|Golden Rule, The
Golden Rule, The
by Rubel Shelly
Published in LoveLines (Feb. 10, 1993)
The Golden Rule
To deal with others as you want them to deal with you is at the heart of Scripture's "Golden Rule." One way to explore its meaning is to set it beside its more popular alternatives.
The Iron Rule says that one must always win, be noticed, get his way, be thought special, and get a reward. This means, of course, that someone else in the relationship has to lose, be overlooked, feel slighted, be treated as unimportant, and get squashed. Iron Rule people feel good about themselves only when they're on top of the heap, and they know they have to hurt others sometimes to stay there.
Sounds terrible doesn't it? Yet that is how some employers and managers treat their work force. It is how some church leaders treat volunteer workers and members. And it even describes how some mates, parents, and siblings treat each other in families.
The Cream Puff Rule, by contrast, tells one to see himself as a loser, never voice an opinion, always give in to others, regard himself as unworthy, and just make the best of things. Some have been taught this rule in the name of Christian humility. These people are natural matches to Iron Rule folk -- with Iron types eventually being repulsed by Cream Puff apathy and Cream Puff types seething with anger at Iron arrogance.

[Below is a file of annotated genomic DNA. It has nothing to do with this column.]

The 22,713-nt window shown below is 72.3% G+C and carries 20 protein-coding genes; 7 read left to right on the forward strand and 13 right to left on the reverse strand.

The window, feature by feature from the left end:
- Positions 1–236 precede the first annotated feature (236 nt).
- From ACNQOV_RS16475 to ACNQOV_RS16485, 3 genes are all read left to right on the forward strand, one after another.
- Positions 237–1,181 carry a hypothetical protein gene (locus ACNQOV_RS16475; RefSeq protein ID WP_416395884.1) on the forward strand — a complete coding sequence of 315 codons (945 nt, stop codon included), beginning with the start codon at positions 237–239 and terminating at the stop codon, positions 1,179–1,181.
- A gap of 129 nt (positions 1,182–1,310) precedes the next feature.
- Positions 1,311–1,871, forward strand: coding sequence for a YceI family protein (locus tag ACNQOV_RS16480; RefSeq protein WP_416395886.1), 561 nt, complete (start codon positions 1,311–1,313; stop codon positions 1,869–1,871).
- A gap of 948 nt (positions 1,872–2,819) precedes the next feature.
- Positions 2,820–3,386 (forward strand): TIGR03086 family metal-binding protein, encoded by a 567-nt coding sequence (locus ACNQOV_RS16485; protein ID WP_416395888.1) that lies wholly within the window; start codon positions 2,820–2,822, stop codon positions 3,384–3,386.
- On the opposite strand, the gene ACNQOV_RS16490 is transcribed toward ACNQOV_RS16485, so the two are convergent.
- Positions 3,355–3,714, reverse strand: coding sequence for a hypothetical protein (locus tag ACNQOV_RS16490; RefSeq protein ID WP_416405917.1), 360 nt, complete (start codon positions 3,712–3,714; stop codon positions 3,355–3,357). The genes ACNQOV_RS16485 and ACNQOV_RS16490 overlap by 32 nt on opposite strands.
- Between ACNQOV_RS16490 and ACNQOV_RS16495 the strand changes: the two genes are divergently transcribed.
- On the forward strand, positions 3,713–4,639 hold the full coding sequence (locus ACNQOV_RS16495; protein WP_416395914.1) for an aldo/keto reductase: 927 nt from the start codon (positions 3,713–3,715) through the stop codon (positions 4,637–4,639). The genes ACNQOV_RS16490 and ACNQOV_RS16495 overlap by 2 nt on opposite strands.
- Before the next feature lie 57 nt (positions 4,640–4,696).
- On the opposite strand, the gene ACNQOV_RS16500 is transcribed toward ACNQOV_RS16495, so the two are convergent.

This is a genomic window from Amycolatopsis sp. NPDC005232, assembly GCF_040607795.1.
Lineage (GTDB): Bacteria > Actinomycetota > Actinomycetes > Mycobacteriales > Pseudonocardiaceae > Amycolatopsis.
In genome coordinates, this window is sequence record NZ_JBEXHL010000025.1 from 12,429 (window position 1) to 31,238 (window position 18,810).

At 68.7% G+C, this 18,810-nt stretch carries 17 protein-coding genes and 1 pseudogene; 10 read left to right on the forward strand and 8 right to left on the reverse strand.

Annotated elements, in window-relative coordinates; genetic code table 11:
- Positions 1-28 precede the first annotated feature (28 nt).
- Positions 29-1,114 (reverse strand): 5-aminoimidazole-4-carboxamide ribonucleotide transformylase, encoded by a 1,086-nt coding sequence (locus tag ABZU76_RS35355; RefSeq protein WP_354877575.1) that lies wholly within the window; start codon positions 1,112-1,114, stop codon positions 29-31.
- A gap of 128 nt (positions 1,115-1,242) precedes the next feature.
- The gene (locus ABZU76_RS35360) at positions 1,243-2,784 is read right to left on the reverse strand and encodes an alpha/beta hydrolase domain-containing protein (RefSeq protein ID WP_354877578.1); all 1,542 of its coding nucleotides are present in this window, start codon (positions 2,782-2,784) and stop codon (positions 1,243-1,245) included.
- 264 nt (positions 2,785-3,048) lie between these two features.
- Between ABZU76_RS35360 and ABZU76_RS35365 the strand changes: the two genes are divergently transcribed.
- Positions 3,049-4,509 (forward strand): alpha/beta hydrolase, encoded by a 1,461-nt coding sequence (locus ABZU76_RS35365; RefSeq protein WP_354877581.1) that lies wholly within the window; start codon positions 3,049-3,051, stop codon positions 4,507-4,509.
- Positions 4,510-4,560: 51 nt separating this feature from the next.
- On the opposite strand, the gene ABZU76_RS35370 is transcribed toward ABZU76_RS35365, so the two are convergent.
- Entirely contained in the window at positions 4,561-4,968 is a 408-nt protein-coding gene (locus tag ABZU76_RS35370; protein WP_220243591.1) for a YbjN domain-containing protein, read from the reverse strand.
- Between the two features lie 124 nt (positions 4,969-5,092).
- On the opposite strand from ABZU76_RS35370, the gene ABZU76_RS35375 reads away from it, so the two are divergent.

Cream Puffs are eager to please and will do anything to keep the peace. They are taken advantage of at work and dumped on at church. They are compliant but angry mates and conforming but resentful children.
But Christianity's Golden Rule proposes a world of mutual respect where people look for ways to show respect for and bring benefit to all. It says that everyone's opinions and feelings matter. It teaches us that shared values, shared triumphs, and shared benefits are best. We don't have to compete with one another.
Yet most of us act like we are vying and seem to feel that we are obliged to outdo someone. What a waste of energy! How unlike Christ's example!
Can you think of ways your behavior would change for the better if you lived by the Golden Rule at work, with the church, or in your family? Will you try them this week?
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